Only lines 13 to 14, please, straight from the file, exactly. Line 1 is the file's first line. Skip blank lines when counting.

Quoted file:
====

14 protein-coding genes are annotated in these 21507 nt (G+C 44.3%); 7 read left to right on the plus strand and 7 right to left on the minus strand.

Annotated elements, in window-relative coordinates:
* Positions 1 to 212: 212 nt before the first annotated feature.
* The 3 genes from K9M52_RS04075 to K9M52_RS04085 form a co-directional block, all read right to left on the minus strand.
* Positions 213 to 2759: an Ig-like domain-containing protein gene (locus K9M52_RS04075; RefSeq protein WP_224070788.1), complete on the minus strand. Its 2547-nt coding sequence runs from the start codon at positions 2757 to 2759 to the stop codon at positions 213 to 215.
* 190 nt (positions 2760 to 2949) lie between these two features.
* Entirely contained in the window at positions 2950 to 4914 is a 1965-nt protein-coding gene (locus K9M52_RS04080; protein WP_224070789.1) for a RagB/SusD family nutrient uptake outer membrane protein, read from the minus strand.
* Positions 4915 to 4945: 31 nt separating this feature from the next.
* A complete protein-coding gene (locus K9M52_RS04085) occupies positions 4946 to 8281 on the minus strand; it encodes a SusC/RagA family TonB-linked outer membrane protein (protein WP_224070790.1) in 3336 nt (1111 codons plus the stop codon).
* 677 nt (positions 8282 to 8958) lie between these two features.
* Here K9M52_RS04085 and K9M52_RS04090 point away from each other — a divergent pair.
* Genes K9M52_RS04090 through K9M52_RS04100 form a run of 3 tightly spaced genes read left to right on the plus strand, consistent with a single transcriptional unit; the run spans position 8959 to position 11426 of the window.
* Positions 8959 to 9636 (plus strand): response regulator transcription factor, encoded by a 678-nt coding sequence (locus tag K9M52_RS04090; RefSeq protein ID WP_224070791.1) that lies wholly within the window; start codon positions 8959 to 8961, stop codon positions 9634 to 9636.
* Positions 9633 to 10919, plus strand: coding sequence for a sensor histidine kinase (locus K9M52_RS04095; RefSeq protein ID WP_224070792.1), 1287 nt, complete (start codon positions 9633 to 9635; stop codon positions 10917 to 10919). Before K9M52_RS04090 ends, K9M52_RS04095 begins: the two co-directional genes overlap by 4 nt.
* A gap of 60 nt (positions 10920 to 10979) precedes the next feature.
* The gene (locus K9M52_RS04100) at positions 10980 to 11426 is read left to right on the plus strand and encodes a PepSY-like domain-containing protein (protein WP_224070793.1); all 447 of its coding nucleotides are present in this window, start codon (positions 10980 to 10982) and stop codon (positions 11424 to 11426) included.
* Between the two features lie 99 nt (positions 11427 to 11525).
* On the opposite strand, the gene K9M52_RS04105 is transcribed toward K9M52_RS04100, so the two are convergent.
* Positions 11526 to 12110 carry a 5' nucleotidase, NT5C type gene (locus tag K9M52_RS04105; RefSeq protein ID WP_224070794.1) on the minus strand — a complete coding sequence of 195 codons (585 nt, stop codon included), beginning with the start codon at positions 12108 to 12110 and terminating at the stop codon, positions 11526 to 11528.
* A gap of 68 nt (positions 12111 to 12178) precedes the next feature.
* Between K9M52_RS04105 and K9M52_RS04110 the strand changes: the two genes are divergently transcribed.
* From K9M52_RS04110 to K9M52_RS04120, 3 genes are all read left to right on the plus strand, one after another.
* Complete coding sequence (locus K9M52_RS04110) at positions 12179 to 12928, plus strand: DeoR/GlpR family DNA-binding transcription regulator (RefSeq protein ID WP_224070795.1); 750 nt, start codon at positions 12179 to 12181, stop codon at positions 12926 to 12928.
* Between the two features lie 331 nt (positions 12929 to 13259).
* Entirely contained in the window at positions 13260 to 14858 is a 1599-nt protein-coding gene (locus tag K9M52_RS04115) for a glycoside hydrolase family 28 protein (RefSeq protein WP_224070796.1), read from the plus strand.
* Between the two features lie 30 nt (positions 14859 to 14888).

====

* Positions 8959 to 9636 (plus strand): response regulator transcription factor, encoded by a 678-nt coding sequence (locus tag K9M52_RS04090; RefSeq protein ID WP_224070791.1) that lies wholly within the window; start codon positions 8959 to 8961, stop codon positions 9634 to 9636.
* Positions 9633 to 10919, plus strand: coding sequence for a sensor histidine kinase (locus K9M52_RS04095; RefSeq protein ID WP_224070792.1), 1287 nt, complete (start codon positions 9633 to 9635; stop codon positions 10917 to 10919). Before K9M52_RS04090 ends, K9M52_RS04095 begins: the two co-directional genes overlap by 4 nt.